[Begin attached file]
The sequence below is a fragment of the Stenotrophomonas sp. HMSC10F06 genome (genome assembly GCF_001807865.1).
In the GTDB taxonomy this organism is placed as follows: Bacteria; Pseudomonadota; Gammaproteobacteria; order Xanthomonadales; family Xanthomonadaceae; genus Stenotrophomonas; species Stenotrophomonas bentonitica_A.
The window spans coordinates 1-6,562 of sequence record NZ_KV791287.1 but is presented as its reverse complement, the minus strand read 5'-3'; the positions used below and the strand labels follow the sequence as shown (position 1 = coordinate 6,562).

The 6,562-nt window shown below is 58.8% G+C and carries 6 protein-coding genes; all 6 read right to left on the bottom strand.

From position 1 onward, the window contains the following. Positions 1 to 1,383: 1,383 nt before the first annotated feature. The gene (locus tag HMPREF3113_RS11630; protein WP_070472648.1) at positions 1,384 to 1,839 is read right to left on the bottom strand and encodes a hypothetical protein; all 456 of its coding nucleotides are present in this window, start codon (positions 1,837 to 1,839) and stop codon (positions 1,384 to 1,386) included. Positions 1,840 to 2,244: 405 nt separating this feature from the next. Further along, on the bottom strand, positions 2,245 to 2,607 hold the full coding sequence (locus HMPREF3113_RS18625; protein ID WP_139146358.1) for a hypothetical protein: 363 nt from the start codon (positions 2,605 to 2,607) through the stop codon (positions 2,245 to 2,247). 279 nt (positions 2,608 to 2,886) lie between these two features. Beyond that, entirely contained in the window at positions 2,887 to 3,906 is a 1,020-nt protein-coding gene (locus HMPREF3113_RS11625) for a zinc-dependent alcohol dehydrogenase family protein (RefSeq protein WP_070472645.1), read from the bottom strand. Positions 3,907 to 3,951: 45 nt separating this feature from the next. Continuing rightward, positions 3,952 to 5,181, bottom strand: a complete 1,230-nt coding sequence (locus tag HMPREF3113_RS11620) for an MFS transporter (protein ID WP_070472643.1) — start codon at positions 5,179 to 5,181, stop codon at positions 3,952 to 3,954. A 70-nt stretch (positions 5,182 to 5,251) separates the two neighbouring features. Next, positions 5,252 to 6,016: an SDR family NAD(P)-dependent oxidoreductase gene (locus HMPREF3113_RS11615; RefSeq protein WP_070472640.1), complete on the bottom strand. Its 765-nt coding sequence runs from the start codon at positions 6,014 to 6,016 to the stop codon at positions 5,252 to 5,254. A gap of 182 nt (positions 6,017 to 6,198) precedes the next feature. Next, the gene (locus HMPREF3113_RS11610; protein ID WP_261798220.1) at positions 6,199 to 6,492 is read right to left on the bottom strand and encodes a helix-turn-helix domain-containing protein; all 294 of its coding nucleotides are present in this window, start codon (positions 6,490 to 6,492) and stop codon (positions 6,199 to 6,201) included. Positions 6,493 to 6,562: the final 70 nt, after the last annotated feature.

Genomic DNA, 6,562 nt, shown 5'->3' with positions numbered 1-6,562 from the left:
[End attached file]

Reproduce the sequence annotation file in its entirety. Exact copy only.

The sequence below is a fragment of the Stenotrophomonas sp. HMSC10F06 genome (genome assembly GCF_001807865.1).
In the GTDB taxonomy this organism is placed as follows: Bacteria; Pseudomonadota; Gammaproteobacteria; order Xanthomonadales; family Xanthomonadaceae; genus Stenotrophomonas; species Stenotrophomonas bentonitica_A.
The window spans coordinates 1-6,562 of sequence record NZ_KV791287.1 but is presented as its reverse complement, the minus strand read 5'-3'; the positions used below and the strand labels follow the sequence as shown (position 1 = coordinate 6,562).

The 6,562-nt window shown below is 58.8% G+C and carries 6 protein-coding genes; all 6 read right to left on the bottom strand.

From position 1 onward, the window contains the following. Positions 1 to 1,383: 1,383 nt before the first annotated feature. The gene (locus tag HMPREF3113_RS11630; protein WP_070472648.1) at positions 1,384 to 1,839 is read right to left on the bottom strand and encodes a hypothetical protein; all 456 of its coding nucleotides are present in this window, start codon (positions 1,837 to 1,839) and stop codon (positions 1,384 to 1,386) included. Positions 1,840 to 2,244: 405 nt separating this feature from the next. Further along, on the bottom strand, positions 2,245 to 2,607 hold the full coding sequence (locus HMPREF3113_RS18625; protein ID WP_139146358.1) for a hypothetical protein: 363 nt from the start codon (positions 2,605 to 2,607) through the stop codon (positions 2,245 to 2,247). 279 nt (positions 2,608 to 2,886) lie between these two features. Beyond that, entirely contained in the window at positions 2,887 to 3,906 is a 1,020-nt protein-coding gene (locus HMPREF3113_RS11625) for a zinc-dependent alcohol dehydrogenase family protein (RefSeq protein WP_070472645.1), read from the bottom strand. Positions 3,907 to 3,951: 45 nt separating this feature from the next. Continuing rightward, positions 3,952 to 5,181, bottom strand: a complete 1,230-nt coding sequence (locus tag HMPREF3113_RS11620) for an MFS transporter (protein ID WP_070472643.1) — start codon at positions 5,179 to 5,181, stop codon at positions 3,952 to 3,954. A 70-nt stretch (positions 5,182 to 5,251) separates the two neighbouring features. Next, positions 5,252 to 6,016: an SDR family NAD(P)-dependent oxidoreductase gene (locus HMPREF3113_RS11615; RefSeq protein WP_070472640.1), complete on the bottom strand. Its 765-nt coding sequence runs from the start codon at positions 6,014 to 6,016 to the stop codon at positions 5,252 to 5,254. A gap of 182 nt (positions 6,017 to 6,198) precedes the next feature. Next, the gene (locus HMPREF3113_RS11610; protein ID WP_261798220.1) at positions 6,199 to 6,492 is read right to left on the bottom strand and encodes a helix-turn-helix domain-containing protein; all 294 of its coding nucleotides are present in this window, start codon (positions 6,490 to 6,492) and stop codon (positions 6,199 to 6,201) included. Positions 6,493 to 6,562: the final 70 nt, after the last annotated feature.

Genomic DNA, 6,562 nt, shown 5'->3' with positions numbered 1-6,562 from the left: